Security increased at UH Ahuja Fertility Center after egg, embryo freezer malfunction

  • Security increased at UH Ahuja Fertility Center after egg, embryo freezer malfunction

Security increased at UH Ahuja Fertility Center after egg, embryo freezer malfunction

University Hospitals, in Cleveland, has apologised following the fault at one of its fertility clinics last weekend.

There appears to have been an equipment failure at a long-term storage tank containing liquid nitrogen at the University Hospitals Fertility Center, NBC News reported.

Patti DePompei, president of University Hospitals Rainbow Babies and Children's Hospital and MacDonald Women's Hospital, called the situation "absolutely devastating". The viability of the eggs and embryos is unknown, the facility said in a statement. "Obviously the situation that occurred here is devastating for the families involved, and it's devastating for. our staff", DePompei tells NBC News.

According to University Hospitals, none of the eggs and embryos impacted by the partial thaw will be destroyed. We are committed to getting answers and working with patients individually to address their concerns. An American Society for Reproductive Medicine rep says nothing like this has ever happened at a USA fertility clinic.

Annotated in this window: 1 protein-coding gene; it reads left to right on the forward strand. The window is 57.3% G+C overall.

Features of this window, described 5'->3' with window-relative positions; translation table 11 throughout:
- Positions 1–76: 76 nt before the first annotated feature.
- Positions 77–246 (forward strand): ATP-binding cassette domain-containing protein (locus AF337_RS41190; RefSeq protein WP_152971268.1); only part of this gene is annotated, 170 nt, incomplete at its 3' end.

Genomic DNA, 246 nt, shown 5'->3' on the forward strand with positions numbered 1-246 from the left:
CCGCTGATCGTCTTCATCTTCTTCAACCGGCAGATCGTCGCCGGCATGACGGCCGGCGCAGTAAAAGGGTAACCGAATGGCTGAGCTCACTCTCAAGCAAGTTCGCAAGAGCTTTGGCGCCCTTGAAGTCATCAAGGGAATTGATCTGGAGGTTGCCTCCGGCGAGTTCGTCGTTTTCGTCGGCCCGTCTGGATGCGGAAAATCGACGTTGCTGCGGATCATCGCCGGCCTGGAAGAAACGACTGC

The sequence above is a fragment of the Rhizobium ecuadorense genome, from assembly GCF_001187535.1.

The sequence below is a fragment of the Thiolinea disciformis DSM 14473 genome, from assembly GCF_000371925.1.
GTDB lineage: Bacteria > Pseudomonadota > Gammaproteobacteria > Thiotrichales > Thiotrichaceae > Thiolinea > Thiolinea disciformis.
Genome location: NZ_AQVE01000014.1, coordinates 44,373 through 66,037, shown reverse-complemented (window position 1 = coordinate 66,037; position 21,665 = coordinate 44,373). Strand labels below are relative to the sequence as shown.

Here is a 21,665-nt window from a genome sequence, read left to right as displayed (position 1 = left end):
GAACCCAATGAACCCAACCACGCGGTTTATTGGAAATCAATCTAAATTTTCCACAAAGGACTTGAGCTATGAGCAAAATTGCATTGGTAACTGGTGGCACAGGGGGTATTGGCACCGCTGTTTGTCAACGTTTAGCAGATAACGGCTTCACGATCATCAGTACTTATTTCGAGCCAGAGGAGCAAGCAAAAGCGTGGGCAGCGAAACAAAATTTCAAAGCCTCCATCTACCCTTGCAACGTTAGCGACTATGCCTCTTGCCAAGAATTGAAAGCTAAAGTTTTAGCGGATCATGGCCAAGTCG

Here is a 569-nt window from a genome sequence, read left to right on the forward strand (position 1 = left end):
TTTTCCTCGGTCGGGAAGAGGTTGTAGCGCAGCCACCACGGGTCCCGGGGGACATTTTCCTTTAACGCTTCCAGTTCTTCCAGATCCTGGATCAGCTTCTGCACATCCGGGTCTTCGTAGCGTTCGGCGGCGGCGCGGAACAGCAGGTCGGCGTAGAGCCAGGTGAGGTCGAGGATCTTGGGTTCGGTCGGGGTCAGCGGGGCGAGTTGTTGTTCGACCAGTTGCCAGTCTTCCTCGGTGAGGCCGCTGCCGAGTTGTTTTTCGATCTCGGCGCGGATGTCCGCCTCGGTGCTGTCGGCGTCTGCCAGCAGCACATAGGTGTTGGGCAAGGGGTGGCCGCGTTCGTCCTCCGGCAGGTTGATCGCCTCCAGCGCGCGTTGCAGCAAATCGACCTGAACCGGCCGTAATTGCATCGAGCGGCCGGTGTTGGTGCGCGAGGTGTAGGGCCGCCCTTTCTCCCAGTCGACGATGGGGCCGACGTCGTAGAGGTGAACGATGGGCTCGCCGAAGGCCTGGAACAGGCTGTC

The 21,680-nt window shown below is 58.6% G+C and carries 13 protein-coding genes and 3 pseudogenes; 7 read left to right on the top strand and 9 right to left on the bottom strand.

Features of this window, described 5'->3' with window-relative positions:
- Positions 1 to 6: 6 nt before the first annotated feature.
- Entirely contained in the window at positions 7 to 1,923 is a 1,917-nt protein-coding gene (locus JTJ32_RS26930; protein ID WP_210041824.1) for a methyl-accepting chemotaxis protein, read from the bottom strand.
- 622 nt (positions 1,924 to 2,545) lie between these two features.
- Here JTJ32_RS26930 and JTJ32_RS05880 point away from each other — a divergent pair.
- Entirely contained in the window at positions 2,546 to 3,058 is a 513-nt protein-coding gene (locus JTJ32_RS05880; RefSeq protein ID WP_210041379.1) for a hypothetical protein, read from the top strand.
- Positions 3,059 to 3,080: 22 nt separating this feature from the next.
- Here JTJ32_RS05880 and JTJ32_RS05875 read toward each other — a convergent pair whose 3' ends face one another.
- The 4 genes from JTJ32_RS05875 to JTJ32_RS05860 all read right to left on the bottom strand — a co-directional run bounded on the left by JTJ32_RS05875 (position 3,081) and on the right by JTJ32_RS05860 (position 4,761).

A call center has also been set up to arrange personal meetings or calls with physicians. There has been a temperature fluctuation that may have damaged the stored eggs they said.

In comments underneath the video message, people expressed frustration and heartbreak at the potential loss of the embryos and eggs, which represented not only a significant financial and medical commitment, but the hope of expanding families. In order to determine whether or not the eggs and embryos are still viable, they have to be completely thawed, but they can not be refrozen after that.

"We are working very very carefully to determine how we can best support them through the process", DePompei said, while saying it was unclear whether fertility procedure fees for the affected patients will be waived.

Eggs are frozen in order to postpone pregnancy.

The average cost of fertility treatment can be around $10,000 so the financial impact is expected to be significant. "We will work with our member clinics to help them take any steps needed to ensure such an event never happens again". According to the latest figures from the ARSM, more than 6,200 women froze their eggs in 2015.